Thu, Jul 02, 2020 11:40 EDT

For Immediate Release Secure Clean Building Services Releases White Paper on Coronavirus and Cleaning July 2, 2020 - Chicago, IL - Secure Cleaning Building Services, one of the leading contract cleaning companies in Illinois, has just authored a new White Paper entitled, "Cleaning in the Post-Coronavirus Environment." The White Paper is designed to help facility managers, as well as cleaning contractors, better understand how professional cleaning will change going forward, all due to the coronavirus. Written by company founder and CEO Rick Vanderkoy, "one of the points I tried to make is that 'looks clean' and 'good enough' clean will not suffice in the post-coronavirus world. Managers will demand cleaning that stops the spread of infection." He also stresses that C-suite executives, who typically had minimal involvement in building operations, including cleaning and maintenance, will now be very involved in how well their facilities are cleaned and maintained. "Top executives are now responsible for their staff's health and welfare, continued business operations, brand reputation, and the bottom line," he writes in the White Paper. "Whereas effective cleaning has played a relatively minor role in C-suite responsibilities in the past, it now plays a commanding position." Vanderkoy also thinks that in a post-coronavirus era, what he calls "priced-based" cleaning will be a thing of the past, replaced with "quality-based" cleaning. Years ago, according to Vanderkoy, many facility managers believed cleaning was a commodity, meaning there was not a lot of difference between one cleaning contractor and another. However, managers have slowly been moving away from this belief, but now, it is pretty much dead and gone because of the virus. "Today, they view quality cleaning as an investment. It pays dividends by protecting the health of building users and by keeping businesses and facilities functioning." The White Paper can be downloaded here or by contacting the company at https://www.securecleanbsi.com/home/contact/. Images are located here . About Secure Clean Secure Clean Building Services, Inc., in business since 1974, is one of the leading commercial janitorial companies in the Greater Chicago area. We offer a full range of services for some of the most well-known companies in the state. Family owned and operated, we've built a solid foundation on cost-effective, high quality and reliable cleaning management. Our services are provided by trusted, accountable employees (not subcontractors) who take pride in bringing a clean environment to both your visitors and employees. We are committed to bringing you top quality service, with peace of mind, to fulfill all your commercial cleaning and maintenance needs. For more information, visit https://www.securecleanbsi.com or call 888-609-1410.

Marc Rotenberg Joins the Michael Dukakis Institute to Launch New Center on AI Policy

Thu, Jul 02, 2020 10:41 EDT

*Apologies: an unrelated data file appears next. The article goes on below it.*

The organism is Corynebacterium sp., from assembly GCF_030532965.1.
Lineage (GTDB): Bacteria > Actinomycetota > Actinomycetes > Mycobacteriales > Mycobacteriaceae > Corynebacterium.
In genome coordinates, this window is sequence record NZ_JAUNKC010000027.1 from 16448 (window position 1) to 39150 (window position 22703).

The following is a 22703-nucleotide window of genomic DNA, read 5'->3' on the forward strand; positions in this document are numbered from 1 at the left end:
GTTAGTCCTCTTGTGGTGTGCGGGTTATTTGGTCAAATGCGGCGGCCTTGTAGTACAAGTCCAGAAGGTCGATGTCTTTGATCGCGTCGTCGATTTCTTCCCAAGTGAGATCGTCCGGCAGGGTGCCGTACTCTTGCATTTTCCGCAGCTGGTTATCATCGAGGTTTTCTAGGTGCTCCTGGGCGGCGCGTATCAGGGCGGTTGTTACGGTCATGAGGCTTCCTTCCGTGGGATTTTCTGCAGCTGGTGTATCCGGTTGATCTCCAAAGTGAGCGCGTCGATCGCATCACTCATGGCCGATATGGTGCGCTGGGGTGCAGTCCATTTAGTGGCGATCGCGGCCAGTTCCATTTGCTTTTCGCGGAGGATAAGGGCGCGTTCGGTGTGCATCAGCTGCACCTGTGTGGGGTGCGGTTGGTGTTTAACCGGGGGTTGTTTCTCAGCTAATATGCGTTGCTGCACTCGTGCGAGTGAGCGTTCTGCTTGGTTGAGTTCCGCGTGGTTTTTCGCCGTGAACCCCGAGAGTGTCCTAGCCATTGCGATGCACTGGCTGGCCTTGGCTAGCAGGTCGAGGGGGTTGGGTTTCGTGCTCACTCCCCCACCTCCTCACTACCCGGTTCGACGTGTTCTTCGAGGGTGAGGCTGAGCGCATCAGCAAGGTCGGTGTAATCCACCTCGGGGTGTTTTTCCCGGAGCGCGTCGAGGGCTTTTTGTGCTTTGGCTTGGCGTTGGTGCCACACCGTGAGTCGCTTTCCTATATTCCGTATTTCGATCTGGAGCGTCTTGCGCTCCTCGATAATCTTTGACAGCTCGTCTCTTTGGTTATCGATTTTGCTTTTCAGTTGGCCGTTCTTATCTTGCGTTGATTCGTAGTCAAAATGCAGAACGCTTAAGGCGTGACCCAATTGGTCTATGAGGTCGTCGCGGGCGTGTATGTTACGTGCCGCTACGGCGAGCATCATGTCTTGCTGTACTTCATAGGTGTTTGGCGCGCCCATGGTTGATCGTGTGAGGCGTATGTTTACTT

Technology policy expert Marc Rotenberg will join the Michael Dukakis Institute on Leadership and Innovation to launch a new Center on Artificial Intelligence and Digital Policy. "We are thrilled that Marc Rotenberg is joining us," said Governor Michael Dukakis . "We have worked with Marc over the last several years. We are all very impressed by his breadth of knowledge and his passionate commitment to fundamental rights and democratic governance." In 2018, Governor Dukakis called for a Global Accord on the Use of Artificial Intelligence and co-founded the AI World Society. Governor Dukakis also coauthored, "The concepts of AI-Government" and "Ethics Code of Conduct for Cyber Peace and Security." Governor Dukakis works closely with many international organizations. The Center on AI and Digital Policy, directed by Marc Rotenberg, will promote the new Democratic Alliance on Digital Governance and assess country practices for Artificial Intelligence and Digital Policy. Marc recently led global campaigns to establish a human rights framework for AI and to seek a moratorium on face surveillance. "Marc's global leadership on AI policy is widely admired," said Dukakis Institute co-founder and Director Nguyen Anh Tuan. "We share a common commitment to safeguard democracy as new technologies emerge." Tuan is recognized globally for his pivotal role as a Vietnam Government reformer. He successfully fostered freedom-of-expression, vigorous open debate and private enterprise in Vietnam. Tuan launched the first Internet Service Provider in Vietnam and founded Vietnam's preeminent online newspaper. "It is an honor to work with Governor Dukakis, Tuan, and the fellows and scholars at the Institute," said Marc Rotenberg. "We have a lot of work ahead. We must ensure that new technologies -- and AI in particular -- promote a better world." The formal announcement of the Center on AI and Digital Policy was made at the Institute's event on July 1 st , 2020 - "Democratic Alliance on Digital Governance - Protecting and Strengthening Democracy in the Aftermath of COVID-19." The event will feature political leaders, scholars, and thinkers from around the world. About the Michael Dukakis Institute The Michael Dukakis Institute was born in 2015 with the mission of generating ideas, creating solutions, and deploying initiatives to solve global issues, especially focused on Cybersecurity and Artificial Intelligence. Led by Chairman Michael Dukakis and Director Nguyen Anh Tuan , the Institute has emerged as a powerful voice in global policy, bringing together world leaders, scientists, thinkers, and innovators. A top priority now for the Institute is the development of a Social Contract that ensures that AI and other technological innovations advance the goals of democratic governance.